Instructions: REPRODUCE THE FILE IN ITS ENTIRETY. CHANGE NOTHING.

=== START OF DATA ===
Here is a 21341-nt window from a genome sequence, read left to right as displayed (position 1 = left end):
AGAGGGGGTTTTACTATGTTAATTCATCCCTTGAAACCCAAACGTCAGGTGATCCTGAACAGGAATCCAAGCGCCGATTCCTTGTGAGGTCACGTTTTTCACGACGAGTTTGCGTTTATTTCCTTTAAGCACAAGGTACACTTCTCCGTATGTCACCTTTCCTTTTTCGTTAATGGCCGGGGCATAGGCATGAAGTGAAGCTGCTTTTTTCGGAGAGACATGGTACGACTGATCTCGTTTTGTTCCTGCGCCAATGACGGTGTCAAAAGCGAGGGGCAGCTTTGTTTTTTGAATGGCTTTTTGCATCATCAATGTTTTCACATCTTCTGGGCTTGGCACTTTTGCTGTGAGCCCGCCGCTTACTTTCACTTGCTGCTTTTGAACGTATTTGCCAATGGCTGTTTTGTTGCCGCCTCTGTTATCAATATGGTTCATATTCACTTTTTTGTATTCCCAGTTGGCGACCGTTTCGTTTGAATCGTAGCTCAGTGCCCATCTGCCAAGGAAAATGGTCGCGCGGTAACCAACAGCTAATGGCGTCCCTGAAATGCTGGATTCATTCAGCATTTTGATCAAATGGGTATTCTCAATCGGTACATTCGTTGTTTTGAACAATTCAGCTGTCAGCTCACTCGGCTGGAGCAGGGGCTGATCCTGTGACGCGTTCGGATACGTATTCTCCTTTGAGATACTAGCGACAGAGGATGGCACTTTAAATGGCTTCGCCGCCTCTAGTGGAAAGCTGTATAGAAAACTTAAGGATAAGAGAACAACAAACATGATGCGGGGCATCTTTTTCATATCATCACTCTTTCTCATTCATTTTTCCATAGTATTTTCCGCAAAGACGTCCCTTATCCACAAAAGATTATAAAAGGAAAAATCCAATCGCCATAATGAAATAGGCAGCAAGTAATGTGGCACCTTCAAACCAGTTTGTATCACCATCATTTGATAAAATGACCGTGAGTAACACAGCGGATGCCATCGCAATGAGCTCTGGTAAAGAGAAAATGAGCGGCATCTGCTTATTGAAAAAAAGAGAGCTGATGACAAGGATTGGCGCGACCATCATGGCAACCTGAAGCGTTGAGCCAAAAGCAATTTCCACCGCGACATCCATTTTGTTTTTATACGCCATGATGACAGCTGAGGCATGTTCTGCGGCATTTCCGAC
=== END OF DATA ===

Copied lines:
Here is a 21341-nt window from a genome sequence, read left to right as displayed (position 1 = left end):
AGAGGGGGTTTTACTATGTTAATTCATCCCTTGAAACCCAAACGTCAGGTGATCCTGAACAGGAATCCAAGCGCCGATTCCTTGTGAGGTCACGTTTTTCACGACGAGTTTGCGTTTATTTCCTTTAAGCACAAGGTACACTTCTCCGTATGTCACCTTTCCTTTTTCGTTAATGGCCGGGGCATAGGCATGAAGTGAAGCTGCTTTTTTCGGAGAGACATGGTACGACTGATCTCGTTTTGTTCCTGCGCCAATGACGGTGTCAAAAGCGAGGGGCAGCTTTGTTTTTTGAATGGCTTTTTGCATCATCAATGTTTTCACATCTTCTGGGCTTGGCACTTTTGCTGTGAGCCCGCCGCTTACTTTCACTTGCTGCTTTTGAACGTATTTGCCAATGGCTGTTTTGTTGCCGCCTCTGTTATCAATATGGTTCATATTCACTTTTTTGTATTCCCAGTTGGCGACCGTTTCGTTTGAATCGTAGCTCAGTGCCCATCTGCCAAGGAAAATGGTCGCGCGGTAACCAACAGCTAATGGCGTCCCTGAAATGCTGGATTCATTCAGCATTTTGATCAAATGGGTATTCTCAATCGGTACATTCGTTGTTTTGAACAATTCAGCTGTCAGCTCACTCGGCTGGAGCAGGGGCTGATCCTGTGACGCGTTCGGATACGTATTCTCCTTTGAGATACTAGCGACAGAGGATGGCACTTTAAATGGCTTCGCCGCCTCTAGTGGAAAGCTGTATAGAAAACTTAAGGATAAGAGAACAACAAACATGATGCGGGGCATCTTTTTCATATCATCACTCTTTCTCATTCATTTTTCCATAGTATTTTCCGCAAAGACGTCCCTTATCCACAAAAGATTATAAAAGGAAAAATCCAATCGCCATAATGAAATAGGCAGCAAGTAATGTGGCACCTTCAAACCAGTTTGTATCACCATCATTTGATAAAATGACCGTGAGTAACACAGCGGATGCCATCGCAATGAGCTCTGGTAAAGAGAAAATGAGCGGCATCTGCTTATTGAAAAAAAGAGAGCTGATGACAAGGATTGGCGCGACCATCATGGCAACCTGAAGCGTTGAGCCAAAAGCAATTTCCACCGCGACATCCATTTTGTTTTTATACGCCATGATGACAGCTGAGGCATGTTCTGCGGCATTTCCGAC